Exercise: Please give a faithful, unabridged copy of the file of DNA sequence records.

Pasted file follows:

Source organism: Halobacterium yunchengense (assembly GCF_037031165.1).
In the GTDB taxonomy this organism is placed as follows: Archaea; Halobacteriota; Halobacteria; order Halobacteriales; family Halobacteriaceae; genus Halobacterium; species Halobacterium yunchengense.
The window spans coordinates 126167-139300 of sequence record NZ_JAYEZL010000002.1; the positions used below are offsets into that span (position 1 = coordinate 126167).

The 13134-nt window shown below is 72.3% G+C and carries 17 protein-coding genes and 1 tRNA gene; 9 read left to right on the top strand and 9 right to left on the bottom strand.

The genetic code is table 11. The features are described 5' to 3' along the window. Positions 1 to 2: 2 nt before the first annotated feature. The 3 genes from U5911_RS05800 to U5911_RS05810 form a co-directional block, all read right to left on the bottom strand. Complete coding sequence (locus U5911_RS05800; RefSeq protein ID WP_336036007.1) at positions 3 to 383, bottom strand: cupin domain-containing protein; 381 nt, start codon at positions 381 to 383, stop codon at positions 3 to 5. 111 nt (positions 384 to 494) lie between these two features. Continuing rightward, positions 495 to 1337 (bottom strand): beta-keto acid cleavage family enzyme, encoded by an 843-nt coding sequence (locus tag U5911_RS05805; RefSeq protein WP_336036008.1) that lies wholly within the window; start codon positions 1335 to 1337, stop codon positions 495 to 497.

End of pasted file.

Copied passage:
Source organism: Halobacterium yunchengense (assembly GCF_037031165.1).
In the GTDB taxonomy this organism is placed as follows: Archaea; Halobacteriota; Halobacteria; order Halobacteriales; family Halobacteriaceae; genus Halobacterium; species Halobacterium yunchengense.
The window spans coordinates 126167-139300 of sequence record NZ_JAYEZL010000002.1; the positions used below are offsets into that span (position 1 = coordinate 126167).

The 13134-nt window shown below is 72.3% G+C and carries 17 protein-coding genes and 1 tRNA gene; 9 read left to right on the top strand and 9 right to left on the bottom strand.

The genetic code is table 11. The features are described 5' to 3' along the window. Positions 1 to 2: 2 nt before the first annotated feature. The 3 genes from U5911_RS05800 to U5911_RS05810 form a co-directional block, all read right to left on the bottom strand. Complete coding sequence (locus U5911_RS05800; RefSeq protein ID WP_336036007.1) at positions 3 to 383, bottom strand: cupin domain-containing protein; 381 nt, start codon at positions 381 to 383, stop codon at positions 3 to 5. 111 nt (positions 384 to 494) lie between these two features. Continuing rightward, positions 495 to 1337 (bottom strand): beta-keto acid cleavage family enzyme, encoded by an 843-nt coding sequence (locus tag U5911_RS05805; RefSeq protein WP_336036008.1) that lies wholly within the window; start codon positions 1335 to 1337, stop codon positions 495 to 497.